Thursday, May 3, 2012

Building social bonds to fight eczema: guest post by Eczema Outreach Scotland

A lot has been said about medical treatment of eczema, as opposed to a social approach. Even this blog, End Eczema, suggests that finding a cure for the skin condition, eradicating its tragic effects of which we are all well aware, is only a matter of time. Since eczema is thought to be a part genetic and part environmental issue, it is a very ambitious task. But then again, scientists’ achievements in medical genetics, arguably due to a technical advancement too, have been astonishing.

We at Eczema Outreach Scotland obviously do support the research which is being done with an aim of implementing a successful treatment for eczema. However, we have chosen to follow a different path, of a social character. This is not to suggest that we should drop professional medical advice, quite the opposite.

Eczema Outreach Scotland concentrates on building strong social bonds between eczema sufferers. This approach is well built in our services. We support families by creating connections between them and giving information. Our social outings aim at increasing confidence and self-esteem of children with eczema. Reduction of stigma, which is another Eczema Outreach Scotland goal, is again directly connected to the social relations that we build around us.

The need for strengthening these relations can be well observed in children’s words. Five-year old G said: ‘Before I met K, I used to think I was the only scratchy girl in the world. She is my new friend. She wears bandages too. We had a lot of fun together today and our mummies said we’d keep in touch.’ This is food for thought, and not only for people from outside the eczema world, but also all those with an interest in the cause.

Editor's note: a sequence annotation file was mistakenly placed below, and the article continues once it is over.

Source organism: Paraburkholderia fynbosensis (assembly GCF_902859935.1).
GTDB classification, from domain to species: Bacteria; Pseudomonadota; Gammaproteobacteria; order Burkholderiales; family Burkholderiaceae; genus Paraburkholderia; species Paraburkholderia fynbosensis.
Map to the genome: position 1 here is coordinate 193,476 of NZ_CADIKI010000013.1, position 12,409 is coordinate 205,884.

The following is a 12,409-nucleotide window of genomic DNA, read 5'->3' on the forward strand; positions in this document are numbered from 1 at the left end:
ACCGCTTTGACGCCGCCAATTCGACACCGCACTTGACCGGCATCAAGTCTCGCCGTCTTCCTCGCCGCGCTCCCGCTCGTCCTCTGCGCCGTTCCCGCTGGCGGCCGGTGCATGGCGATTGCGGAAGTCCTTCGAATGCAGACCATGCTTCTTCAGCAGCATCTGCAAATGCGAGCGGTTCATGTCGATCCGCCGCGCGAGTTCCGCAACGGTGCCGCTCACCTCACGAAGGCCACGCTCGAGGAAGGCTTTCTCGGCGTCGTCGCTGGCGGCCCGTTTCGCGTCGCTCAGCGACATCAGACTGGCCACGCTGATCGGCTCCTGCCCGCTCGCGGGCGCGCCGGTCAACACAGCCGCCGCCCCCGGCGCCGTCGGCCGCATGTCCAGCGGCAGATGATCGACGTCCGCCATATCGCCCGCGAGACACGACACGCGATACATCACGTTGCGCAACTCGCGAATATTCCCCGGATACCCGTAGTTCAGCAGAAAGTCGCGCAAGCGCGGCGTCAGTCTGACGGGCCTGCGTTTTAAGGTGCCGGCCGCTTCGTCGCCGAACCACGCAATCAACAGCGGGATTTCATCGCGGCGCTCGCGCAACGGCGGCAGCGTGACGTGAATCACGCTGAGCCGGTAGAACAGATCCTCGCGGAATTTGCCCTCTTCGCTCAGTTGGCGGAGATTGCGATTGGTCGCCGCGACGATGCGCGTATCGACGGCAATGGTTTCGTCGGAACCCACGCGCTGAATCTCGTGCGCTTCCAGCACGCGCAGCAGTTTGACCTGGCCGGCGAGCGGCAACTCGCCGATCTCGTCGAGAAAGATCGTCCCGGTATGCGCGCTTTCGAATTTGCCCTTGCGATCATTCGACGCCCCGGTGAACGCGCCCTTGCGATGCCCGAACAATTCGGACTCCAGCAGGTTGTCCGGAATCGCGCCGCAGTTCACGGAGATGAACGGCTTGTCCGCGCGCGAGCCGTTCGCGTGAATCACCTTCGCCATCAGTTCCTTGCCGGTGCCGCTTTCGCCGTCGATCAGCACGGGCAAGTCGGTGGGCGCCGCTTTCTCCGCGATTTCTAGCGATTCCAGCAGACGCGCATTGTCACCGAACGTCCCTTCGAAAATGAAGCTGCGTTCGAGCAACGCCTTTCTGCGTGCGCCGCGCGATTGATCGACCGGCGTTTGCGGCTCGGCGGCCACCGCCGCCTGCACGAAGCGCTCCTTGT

Eczema Outreach Scotland gives room for children and parents to socialise. Our free outings organised in Scotland are an excellent example of this approach. Few weeks ago, for instance, we organised one in Edinburgh. It included allergy-free cookery demonstration and talk hosted by Children and Young Peoples Allergy Network Scotland as well as drama and art workshops. There were lots of opportunities for children to start and nurture new friendships, build self-esteem and enjoy a positive experience connected to their condition. Now we are planning new outings in Elgin and Cumbernauld.

Every family affected by childhood eczema in Scotland is encouraged to join our free membership and we count on each reader of this blog to spread the word!


  1. I am 35 years old and have suffered with atopic eczema since I was a baby. Would like to contribute in some way to your organisation,can't bear to think of any child having the kind of childhood I did. What can I do? How do I get involved?

  2. Hi kk21--are you in Scotland? If so the EOS contact email address is above. This was a guest post by Grzegorz, the EOS communications director.

    Also in the UK I am aware of the Nottingham Support group. There are national organizations in Canada and the US and Singapore. If I were you, I'd Google regional and national eczema support groups that cover your area, and get in touch with them. I am sure you could lead a local support group for adults or parents--or even start your own!

  3. It would be a big help actually how to treat eczema naturally because it's very itchy especially for kids. I'm even worried that my daughter would have it.